Shape of the World Review
Are you a fan of walking simulators? To some, they represent the antithesis of video games, removing all but the minimum interaction to be considered a “game.” To others, they are the essence of interactive narrative, boiling a story down to your experience with it. Stories like Gone Home or Firewatch wouldn’t work as movies or books, they need to be told with some level of interaction. They are pure story. Shape of the World, however, is the total opposite.
Shape of the World has no story in any traditional sense. Its presentation is minimalist and it’s almost devoid of words, either written or spoken. You don’t really represent a character, and the only other living things in the world are strange plants and animals. Your interaction is limited to navigation, touching things, and planting fast-growing trees. Your only objective, if you have any at all, is to find your way to the next big triangle.
I will admit that I was at first totally perplexed by Shape of the World. It wasn’t quite like anything I’d ever played before. Minecraft doesn’t have a clear objective, but there are enough gameplay systems to support deep experimentation. Games like Myst and The Witness are mostly atmospheric but are filled with puzzles to solve. And the recent wave of walking simulators have clear narratives. Shape of the World has none of that.
I sought answers outside of the game, in the store description. The Steam page described it as an “escape from work, anxiety and stress.” That made some sense to me. Video games are often about tension, and that tension often comes through violence. Shape of the World describes itself thusly: “Note: [sic] Immersion, exploration and contemplation form the core of Shape of the World. This is a place to get lost in, a relaxing world for you to spend 1 to 3 hours meandering at your own pace, observing and unwinding.” This isn’t a narrative at all, it’s a relaxation tool. It’s more of a toy than a game.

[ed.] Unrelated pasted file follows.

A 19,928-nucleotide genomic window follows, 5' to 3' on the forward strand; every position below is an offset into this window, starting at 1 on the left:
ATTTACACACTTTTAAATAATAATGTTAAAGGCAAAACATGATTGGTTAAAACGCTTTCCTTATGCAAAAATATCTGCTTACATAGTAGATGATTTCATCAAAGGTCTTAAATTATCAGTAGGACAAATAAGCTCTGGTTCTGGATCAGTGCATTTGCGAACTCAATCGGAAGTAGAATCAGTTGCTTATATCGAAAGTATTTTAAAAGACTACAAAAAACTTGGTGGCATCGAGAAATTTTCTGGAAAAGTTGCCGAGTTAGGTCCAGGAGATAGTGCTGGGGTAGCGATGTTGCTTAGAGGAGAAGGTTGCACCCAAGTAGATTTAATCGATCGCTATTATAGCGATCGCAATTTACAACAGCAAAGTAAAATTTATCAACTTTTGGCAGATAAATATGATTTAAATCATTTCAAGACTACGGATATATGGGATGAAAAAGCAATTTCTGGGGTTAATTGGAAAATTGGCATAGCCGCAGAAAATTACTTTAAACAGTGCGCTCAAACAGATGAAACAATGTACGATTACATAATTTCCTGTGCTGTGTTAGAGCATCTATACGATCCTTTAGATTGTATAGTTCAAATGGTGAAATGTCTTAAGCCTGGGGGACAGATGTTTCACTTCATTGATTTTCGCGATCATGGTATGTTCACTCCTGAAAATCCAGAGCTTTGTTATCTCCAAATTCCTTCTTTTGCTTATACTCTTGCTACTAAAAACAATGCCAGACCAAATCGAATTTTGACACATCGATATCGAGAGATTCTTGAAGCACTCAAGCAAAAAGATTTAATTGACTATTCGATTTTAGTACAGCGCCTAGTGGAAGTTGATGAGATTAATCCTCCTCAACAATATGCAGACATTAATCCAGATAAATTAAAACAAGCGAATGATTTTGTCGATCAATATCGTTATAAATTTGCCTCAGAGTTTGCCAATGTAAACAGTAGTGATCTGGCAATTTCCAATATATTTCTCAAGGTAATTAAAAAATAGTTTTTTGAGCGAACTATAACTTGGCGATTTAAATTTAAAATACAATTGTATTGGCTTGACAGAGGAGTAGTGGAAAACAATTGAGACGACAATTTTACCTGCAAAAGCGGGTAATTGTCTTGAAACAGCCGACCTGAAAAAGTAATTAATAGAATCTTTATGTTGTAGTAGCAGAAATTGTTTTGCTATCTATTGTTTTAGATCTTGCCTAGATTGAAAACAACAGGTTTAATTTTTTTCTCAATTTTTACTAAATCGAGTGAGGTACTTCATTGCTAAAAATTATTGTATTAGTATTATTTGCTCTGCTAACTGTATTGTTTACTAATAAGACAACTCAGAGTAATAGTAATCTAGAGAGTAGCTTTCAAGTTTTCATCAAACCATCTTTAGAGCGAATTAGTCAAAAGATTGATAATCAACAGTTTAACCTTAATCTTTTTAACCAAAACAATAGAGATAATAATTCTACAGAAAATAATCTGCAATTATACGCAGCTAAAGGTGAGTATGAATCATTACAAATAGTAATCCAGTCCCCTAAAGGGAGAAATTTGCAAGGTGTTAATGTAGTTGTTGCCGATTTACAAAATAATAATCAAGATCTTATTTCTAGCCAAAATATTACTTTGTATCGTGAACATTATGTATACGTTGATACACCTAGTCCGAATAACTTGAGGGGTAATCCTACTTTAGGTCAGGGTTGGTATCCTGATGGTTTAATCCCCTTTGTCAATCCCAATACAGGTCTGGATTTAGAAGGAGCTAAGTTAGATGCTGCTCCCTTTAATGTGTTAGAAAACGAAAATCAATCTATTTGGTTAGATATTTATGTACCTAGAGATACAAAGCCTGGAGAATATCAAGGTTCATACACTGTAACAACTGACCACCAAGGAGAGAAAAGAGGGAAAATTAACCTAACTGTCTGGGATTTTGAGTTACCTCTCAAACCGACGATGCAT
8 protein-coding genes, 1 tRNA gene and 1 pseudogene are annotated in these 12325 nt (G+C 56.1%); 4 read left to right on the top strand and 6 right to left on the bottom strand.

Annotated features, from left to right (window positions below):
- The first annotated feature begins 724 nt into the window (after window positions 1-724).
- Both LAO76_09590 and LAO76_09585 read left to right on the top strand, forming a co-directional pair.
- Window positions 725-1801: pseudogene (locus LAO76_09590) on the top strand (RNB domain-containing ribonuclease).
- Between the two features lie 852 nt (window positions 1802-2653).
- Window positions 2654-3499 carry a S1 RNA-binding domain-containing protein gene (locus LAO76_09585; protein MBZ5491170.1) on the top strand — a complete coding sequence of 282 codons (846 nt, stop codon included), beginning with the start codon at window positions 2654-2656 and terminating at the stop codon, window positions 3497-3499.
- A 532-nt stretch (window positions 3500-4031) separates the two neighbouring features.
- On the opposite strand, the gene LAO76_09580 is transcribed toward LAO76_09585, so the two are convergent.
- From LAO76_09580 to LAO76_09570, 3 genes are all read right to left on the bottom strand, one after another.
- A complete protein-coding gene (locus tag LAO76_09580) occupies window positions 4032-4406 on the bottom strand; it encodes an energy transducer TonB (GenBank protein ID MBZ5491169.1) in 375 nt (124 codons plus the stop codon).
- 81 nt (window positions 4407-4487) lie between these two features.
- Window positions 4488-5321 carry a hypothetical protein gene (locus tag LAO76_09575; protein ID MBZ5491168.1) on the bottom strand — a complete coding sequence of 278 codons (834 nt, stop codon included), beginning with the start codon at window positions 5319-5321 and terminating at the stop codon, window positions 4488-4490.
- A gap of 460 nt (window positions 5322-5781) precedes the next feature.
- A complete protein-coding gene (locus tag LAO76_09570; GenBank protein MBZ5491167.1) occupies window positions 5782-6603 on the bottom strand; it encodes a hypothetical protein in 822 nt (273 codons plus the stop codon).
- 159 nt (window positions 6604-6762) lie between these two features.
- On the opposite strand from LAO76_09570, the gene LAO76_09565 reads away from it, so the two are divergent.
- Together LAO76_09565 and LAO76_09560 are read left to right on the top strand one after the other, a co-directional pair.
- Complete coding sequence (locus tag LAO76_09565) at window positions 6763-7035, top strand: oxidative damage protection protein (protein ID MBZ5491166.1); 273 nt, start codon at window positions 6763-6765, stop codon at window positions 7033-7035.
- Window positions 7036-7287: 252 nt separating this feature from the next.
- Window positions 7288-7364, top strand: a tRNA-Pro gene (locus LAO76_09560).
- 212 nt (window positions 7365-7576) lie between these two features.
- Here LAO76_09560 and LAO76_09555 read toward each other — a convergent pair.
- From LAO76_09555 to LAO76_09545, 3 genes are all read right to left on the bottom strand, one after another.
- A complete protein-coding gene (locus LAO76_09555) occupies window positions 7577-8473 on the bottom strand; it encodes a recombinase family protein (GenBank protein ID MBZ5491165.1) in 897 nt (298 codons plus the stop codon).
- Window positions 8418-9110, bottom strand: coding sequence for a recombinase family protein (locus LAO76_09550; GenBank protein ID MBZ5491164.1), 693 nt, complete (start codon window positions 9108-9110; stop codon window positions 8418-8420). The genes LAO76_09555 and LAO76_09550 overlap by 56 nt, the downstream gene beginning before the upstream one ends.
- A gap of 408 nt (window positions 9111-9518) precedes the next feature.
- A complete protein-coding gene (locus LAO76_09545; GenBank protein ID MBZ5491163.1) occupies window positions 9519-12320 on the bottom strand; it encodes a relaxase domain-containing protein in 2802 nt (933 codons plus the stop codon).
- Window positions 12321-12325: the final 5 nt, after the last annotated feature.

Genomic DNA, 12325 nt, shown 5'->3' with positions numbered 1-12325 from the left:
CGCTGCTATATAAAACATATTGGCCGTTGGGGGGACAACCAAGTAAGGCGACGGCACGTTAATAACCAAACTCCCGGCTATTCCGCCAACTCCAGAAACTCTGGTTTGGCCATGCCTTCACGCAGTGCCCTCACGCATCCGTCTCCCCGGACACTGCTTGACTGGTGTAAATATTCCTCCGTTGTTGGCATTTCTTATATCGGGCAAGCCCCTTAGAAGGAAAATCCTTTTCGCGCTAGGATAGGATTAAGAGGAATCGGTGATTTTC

That has potential to be a worthy goal. I remember people getting excited about relaxing through the indie Playstation phenomena that was Flower. And I know plenty of people who unwind through Minecraft or Trucking Simulator or even Katamari Damacy. Once I was clear on the purpose of Shape of the World, it was easier to assess on its own terms.
Unworthy Psychadellic Trip
So does it succeed? It’s hard to say. It is certainly a pretty game. The minimalist polygon planes are very evocative, the sound design is lovely, and the abundant bloom lighting creates a mood. There’s sort of a goal (get to the next triangle) and when you achieve it, the art style shifts. But I didn’t really find it relaxing, I found it boring. And I never got over feeling perplexed.
Maybe that just has to do with how I unwind. Sure, I like to take long walks, but I like to do it while I listen to podcasts or music. As a kid, I loved to build with my Legos, maybe that’s why Minecraft feels so good to me. I love to read. I need to use my imagination to relax, and Shape of the World never really asks you to do that. It feels more like moving through a museum, looking at paintings that someone else has created. That can be fun if you like the paintings, but in this case, I failed to connect.
The game looked at me expectantly and said, “hey isn’t this neat?”
And I replied, “sure I guess.”
And then it said, “but what about all this artistic intent? Did you notice the contrast between the triangular objectives and the gentle round shapes of the rolling archways?”
And I was like, “oh cool.”
“And the bloom lighting,” the game says, “we really did stuff with that.”
“You sure did,” I answered.
“And what about all these mangos?” the game asked. “You can collect a bunch of mangos. Did you miss that? There are also these cool jellyfish things!”
But at this point, I didn’t say anything, because I had just learned how to make stained glass in Minecraft, and wanted to go design an enormous cathedral.
***PS4 code was provided by the publisher***
- Low stress
- Genuinely pretty graphical and sound design
- No objectives
- Pretty boring
- I don’t care about collecting your damn mangos